A very brief programme biography states: "From 1986 to September 2001 Eddie
Izzard was playing Tebonius in the Shakespeare's Julius Caesar at
the Southend Playhouse." While that is a (surprisingly feeble, perhaps
deliberately grammatically incorrect) joke, Izzard's latest theatrical
role is, however, far from one. It's not stunt casting, either, to
have him replace Clive Owen in the transfer of Peter Nichols' A Day in the Death of Joe Egg from the New Ambassadors to the Comedy.
In fact, the part of Bri - father to a severely handicapped daughter - could
have been written for him, so naturally does he assume it. It helps that the
character, with several direct address commentaries delivered straight to
the audience, is indeed part stand-up comic, painfully mitigating the
sit-down tragedy of the situation by making us laugh at it. (Izzard's last
West End appearance, in the title role of Lenny, was also a stand-up one, in more senses than the fact that it was about the comic Lenny Bruce. On
some nights, following a moment of naked intimacy with his co-star Elizabeth
Berkley, he was seen to rise to the occasion).
But Izzard, too, is also a warmly sympathetic and vulnerable actor, to whom
an audience is instinctively drawn. And he has a spontaneously affectionate
rapport with the still wonderful Victoria Hamilton as his wife Sheila.
In fact, Laurence Boswell's fine revival has deepened and matured in many
ways since it was first seen, not least (for my money) in Prunella Scales'
performance as Bri's mother, Grace. Whereas the first time I saw her I was
distracted by what I thought were sitcom tendencies, her performance has
become considerably less broad and more truthfully comic.
Note: The following review dates from October 2001 and this production's original West End season at the New Ambassadors Theatre, with Clive Owen as Bri.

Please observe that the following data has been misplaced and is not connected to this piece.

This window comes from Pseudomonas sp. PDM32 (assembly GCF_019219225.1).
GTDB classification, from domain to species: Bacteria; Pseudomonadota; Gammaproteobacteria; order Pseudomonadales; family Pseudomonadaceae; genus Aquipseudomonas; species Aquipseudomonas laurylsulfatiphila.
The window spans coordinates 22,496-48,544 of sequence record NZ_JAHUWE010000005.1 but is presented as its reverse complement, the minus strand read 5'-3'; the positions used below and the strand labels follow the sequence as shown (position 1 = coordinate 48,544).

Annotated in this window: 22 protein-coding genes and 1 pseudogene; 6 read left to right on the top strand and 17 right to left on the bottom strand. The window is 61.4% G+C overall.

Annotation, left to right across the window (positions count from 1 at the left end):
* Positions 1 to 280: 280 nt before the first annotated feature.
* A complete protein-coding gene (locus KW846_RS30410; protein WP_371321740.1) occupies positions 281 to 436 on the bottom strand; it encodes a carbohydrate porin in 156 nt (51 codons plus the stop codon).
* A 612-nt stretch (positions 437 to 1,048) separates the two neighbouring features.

The theatrical rehabilitation of Peter Nichols, begun last year with the
Donmar's stunning reclamation of his 1981 marital drama Passion Play,
continues apace now with a powerfully involving revival of his first
commercial success, A Day in the Death of Joe Egg, that was
originally seen in 1967. (Next up, the Donmar turn to his next most
celebrated piece, Privates on Parade, for a Christmas production).
A comedy about parenting a severely brain-damaged child - based on the
personal experience of Nichols and his wife Thelma with their first
daughter, Abigail - only a writer as personally involved yet deeply
unsentimental and theatrically daring as Nichols could pull it off.
The result is that rare thing: a seriously funny play about a seriously
unfunny subject. Nichols' daring in achieving that is astounding enough;
but that is not all. He's also constantly playful with theatrical form and
convention as well, repeatedly dissolving the fourth wall between the stage
and audience as the actors step out of the action and direct address their
thoughts to us.
Don't let that put you off. This is no Pirandellian evening of theatrical artifice, but a play shot
through with poignant observation of the deadly ordinariness found in a young
couple coping with an extraordinary situation. Bri, a teacher, and his wife
Sheila are both beautifully realised characters and - with the utterly
naturalistic accounts of them delivered by Clive Owen (returning to a role he previously
played in another production at Islington's King's Head) and Victoria
Hamilton - you're overwhelmed by their tangible affection for each other,
their resilience and their strength.
In a scene-stealing second act cameo, Prunella Scales as Bri's mother is
more caricature than character. She approaches the role as if she were playing
Orton rather than Nichols, and director Laurence Boswell has failed to reign
her in. But the director is on surer, more truthful ground with the visiting
couple, Freddie and Pam (John Warnaby and Robin Weaver), who give perfect
measure to what may well be the audience's own point of view of watching
these events from the outside.
Nichols' audacious play doesn't flinch either from providing the
uncomfortable facts of the situation, and as the handicapped child, Catalina
Blackman and Elizabeth Holmes-Gwillim alternate in bringing her
wheelchair-bound involuntary fits and spasms to reality.